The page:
Many DC area parents concerned over lack of plans from schools if Delta disrupts in-person learning

Even as some kids have started going back to school in the DC region, many frustrated parents, are wondering, what’s the plan, just in case the Delta variant impacts in-person learning?

Many of those parents are in Montgomery County, where school starts on August 30.

"All I see is that ‘Yeah, we are returning back to school five days a week full capacity,’ as if there is nothing that is going to happen so it is absolutely concerning," said Sarah Mir.

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"I just want to know if there is a plan in place? Because I don’t want a nightmare to happen that happened back in March."

"We still don’t have a plan and then we all know that once the plan comes out, they will come out with a new plan and like how is that going to happen in three weeks before school starts?," asked Jason Makstein.

"We know how important this education is and we know important our kids are and their safety obviously is first but we don’t have a worst case scenario here, we don’t have a contingency," said Marissa Smith.

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Fox 5’s Ayesha Khan contacted MCPS and spokesperson Gboyinde Onijala said in an email statement:

"…yes, we are planning for those contingencies but will also continue to take direction from the county and state with regard to school closures or capacity reductions. We will be sharing our reopening plan with the community tomorrow and that will have information on operations, safety, logistics and more."

Khan also contacted Fairfax and Arlington County Public Schools.

In an email statement FCPS spokesperson Jennifer Sellers said:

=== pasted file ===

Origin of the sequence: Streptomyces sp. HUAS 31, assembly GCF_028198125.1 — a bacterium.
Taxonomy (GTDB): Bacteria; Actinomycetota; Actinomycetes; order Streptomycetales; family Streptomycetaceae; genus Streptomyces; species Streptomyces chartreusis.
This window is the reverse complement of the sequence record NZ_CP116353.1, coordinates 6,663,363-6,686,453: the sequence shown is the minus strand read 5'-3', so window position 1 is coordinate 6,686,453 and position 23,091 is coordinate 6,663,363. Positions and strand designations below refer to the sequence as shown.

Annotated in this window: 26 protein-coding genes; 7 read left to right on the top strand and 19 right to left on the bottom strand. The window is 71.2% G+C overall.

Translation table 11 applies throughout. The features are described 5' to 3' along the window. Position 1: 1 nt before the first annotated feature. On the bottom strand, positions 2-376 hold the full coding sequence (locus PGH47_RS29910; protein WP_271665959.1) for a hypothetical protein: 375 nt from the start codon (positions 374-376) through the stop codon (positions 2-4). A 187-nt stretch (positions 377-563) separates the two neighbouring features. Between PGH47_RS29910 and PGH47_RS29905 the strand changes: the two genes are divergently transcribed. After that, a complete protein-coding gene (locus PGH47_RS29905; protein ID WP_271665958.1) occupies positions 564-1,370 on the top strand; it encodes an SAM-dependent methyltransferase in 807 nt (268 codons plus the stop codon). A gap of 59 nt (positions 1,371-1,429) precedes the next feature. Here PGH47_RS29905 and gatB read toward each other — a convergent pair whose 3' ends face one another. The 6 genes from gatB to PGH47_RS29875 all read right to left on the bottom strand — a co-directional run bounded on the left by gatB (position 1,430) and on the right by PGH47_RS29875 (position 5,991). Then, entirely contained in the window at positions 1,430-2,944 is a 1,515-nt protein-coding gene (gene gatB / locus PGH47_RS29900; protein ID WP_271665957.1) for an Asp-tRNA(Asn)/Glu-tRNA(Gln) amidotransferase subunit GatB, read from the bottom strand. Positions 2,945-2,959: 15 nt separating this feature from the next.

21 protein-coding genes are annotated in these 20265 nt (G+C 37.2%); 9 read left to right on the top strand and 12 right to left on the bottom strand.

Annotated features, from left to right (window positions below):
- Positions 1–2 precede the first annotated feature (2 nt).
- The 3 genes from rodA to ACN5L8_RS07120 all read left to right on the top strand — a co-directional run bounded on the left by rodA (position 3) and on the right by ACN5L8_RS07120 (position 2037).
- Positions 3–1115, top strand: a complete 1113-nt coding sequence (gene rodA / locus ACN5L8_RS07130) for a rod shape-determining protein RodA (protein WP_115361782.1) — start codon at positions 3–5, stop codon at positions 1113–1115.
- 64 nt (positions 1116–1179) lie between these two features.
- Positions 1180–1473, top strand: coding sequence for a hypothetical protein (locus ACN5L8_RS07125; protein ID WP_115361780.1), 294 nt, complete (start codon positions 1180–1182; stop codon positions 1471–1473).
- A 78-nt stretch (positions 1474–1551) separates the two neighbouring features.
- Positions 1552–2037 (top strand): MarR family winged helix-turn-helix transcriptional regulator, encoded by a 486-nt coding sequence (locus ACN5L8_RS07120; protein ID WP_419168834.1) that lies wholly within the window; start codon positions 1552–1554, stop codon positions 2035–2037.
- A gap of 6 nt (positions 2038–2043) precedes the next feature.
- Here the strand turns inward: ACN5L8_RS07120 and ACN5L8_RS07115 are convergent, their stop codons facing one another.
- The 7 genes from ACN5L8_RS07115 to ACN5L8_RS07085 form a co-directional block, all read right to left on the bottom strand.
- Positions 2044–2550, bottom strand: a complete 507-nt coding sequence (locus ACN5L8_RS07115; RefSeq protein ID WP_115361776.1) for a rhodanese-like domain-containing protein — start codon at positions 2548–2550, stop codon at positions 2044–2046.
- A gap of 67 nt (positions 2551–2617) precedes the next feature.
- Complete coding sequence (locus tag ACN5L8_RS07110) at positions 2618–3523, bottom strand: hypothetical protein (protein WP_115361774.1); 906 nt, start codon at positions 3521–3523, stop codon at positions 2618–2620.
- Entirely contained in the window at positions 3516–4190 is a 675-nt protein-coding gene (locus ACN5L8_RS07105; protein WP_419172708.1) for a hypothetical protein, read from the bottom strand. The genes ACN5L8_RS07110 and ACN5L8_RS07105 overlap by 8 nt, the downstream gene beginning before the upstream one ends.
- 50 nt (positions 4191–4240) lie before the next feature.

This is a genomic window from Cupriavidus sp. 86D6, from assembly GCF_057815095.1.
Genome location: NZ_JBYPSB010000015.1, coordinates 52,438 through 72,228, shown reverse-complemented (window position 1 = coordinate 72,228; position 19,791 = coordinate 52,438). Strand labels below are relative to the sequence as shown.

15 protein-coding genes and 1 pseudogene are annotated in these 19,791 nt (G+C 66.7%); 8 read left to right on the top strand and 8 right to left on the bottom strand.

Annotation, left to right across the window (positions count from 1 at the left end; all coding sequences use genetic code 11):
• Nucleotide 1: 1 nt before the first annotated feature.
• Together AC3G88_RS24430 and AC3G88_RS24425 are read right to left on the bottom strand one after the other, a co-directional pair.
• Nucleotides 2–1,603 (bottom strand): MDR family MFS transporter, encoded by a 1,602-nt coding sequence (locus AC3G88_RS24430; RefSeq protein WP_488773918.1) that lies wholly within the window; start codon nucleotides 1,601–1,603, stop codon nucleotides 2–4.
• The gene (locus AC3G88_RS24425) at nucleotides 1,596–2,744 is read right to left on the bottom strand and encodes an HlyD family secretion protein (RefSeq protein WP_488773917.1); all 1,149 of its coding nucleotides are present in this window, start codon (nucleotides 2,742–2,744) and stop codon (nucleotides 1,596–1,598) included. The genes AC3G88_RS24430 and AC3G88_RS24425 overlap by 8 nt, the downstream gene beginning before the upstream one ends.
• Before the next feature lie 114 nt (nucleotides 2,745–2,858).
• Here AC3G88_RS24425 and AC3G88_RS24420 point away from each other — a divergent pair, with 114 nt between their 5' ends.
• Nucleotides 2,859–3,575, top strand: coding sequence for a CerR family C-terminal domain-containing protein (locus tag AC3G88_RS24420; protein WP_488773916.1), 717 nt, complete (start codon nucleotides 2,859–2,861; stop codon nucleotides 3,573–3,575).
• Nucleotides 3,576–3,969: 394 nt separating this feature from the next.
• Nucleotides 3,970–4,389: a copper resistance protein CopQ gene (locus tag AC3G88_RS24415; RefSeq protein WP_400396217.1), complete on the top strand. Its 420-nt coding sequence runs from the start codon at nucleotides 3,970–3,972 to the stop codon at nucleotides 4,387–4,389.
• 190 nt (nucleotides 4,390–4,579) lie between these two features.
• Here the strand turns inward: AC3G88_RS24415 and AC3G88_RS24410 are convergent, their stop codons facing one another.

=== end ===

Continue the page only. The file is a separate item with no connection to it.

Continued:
"FCPS is excited to have all staff and students return in the fall for five days of in-person instruction. We believe that in-person learning is the best approach to instruction, and are focused on providing a safe and positive learning experience for all students.

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We are aware that COVID-19 case numbers are rising in Fairfax County, driven by the highly-contagious Delta variant and slowing vaccination rates. We have put layered prevention strategies in place to counter this rise. The American Academy of Pediatrics Guidance recommends a continued focus on layered prevention strategies, including universal mask wearing for all students and staff. We will be starting the school year on August 23 with universal masking in school buildings, along with other layered prevention strategies. We are confident these strategies will support a safe and healthy environment in our schools for our students and staff-- especially those who are not yet able to receive a COVID-19 vaccine.

Eligibility for the Virtual Program was limited and based on a documented COVID-19 related health/medical need of the student. Please note that the application window for enrollment in FCPS' limited Virtual Program closed May 28."

APS spokesperson Frank Bellavia said in an email statement:

"We are committed to opening our schools for in-person learning and staying open, five days per week. We are confident in our mitigation measures and our ability to provide the safest possible learning environments in our schools. APS will continue to watch health data to stay informed of changing conditions to adapt our in-school procedures where necessary. Mitigation measures include a universal mask mandate, distancing where possible, random symptomatic and asymptomatic testing of students and requiring all staff to be vaccinated by Sept. 13 or be tested weekly.

APS, like every school division in Virginia, is required by law to provide in-person learning this fall. The only way that we shift from in-person learning is if the State requires us to."